Fortify Software, which identifies and remediates software vulnerabilities, has contributed its collection of 115 types of software security errors to the Open Web Application Security Project (OWASP), a six-year old non-profit with almost 5,000 members whose “mission is to find and fight the causes of insecure software.”
The work will become part of OWASP's Honeycomb Project .
This is a very good thing.
Fortify's descriptions are well-written and easy to understand, a sort of HowStuffWorks for programmers (or HowStuffBreaks).
"OWASP comes up almost every time I talk to a prospective customer,” Fortify chief scientist Brian Chess told me. “Usually it's around the payment card industry (PCI) data security standard. They call out the OWASP Top 10 list. This institutionalizes that list. That leads people toward getting deeper into OWASP.”
Since OWASP is big among the transaction processors, Fortify's contribution may bring it some contracts. (I hope so, anyway.)
OWASP chairman Jeff Williams said “Vulnerabilities are probably the biggest piece of” his group's mission. “Fortify's knocked off a big chunk of that mountain. They're well done, they're correct, they have code examples with them.”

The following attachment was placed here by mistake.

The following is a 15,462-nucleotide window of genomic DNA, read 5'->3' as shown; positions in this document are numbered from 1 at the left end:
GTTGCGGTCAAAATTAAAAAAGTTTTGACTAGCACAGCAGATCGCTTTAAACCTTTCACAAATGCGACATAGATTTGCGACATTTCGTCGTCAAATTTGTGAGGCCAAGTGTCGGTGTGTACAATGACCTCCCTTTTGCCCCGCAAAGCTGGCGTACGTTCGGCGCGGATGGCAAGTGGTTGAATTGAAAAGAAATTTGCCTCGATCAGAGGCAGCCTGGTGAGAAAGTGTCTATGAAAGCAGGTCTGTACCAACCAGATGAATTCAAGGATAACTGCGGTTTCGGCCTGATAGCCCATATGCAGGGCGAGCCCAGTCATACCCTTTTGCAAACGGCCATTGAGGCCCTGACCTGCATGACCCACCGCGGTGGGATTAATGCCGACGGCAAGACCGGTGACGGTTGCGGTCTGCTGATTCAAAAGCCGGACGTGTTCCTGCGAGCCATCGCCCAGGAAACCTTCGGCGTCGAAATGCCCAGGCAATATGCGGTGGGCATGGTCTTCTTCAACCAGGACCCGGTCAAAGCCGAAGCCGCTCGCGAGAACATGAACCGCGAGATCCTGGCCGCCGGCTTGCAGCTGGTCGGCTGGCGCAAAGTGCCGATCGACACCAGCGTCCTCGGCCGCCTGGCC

In addition to the work itself, most of which was done by Chess personally, the Fortify contribution will also help give OWASP members a guideline for how to document everything else they're doing. Chess' organization of problems into “Seven Pernicious Kingdoms” will also help programmers better understand them.
It should prove especially powerful in the transaction processing industry, as Chess noted above, as that business moves from low-level languages like COBOL to higher-level languages such as C++ and Web-based applications.
Chess explains, “C++ is a mixed blessing. In C people mix things up with string handling all the time. C++ has a string class that makes this harder to do. At the same time C++ lets you make all the old mistakes of C and Cobol, and adds things like operator overloading that lets you hide what you did.
In general complexity favors the attacker. It creates more code paths the programmer has to take into account.” And now, thanks to this open source contribution, programmers can fight those vulnerabilities in plain English.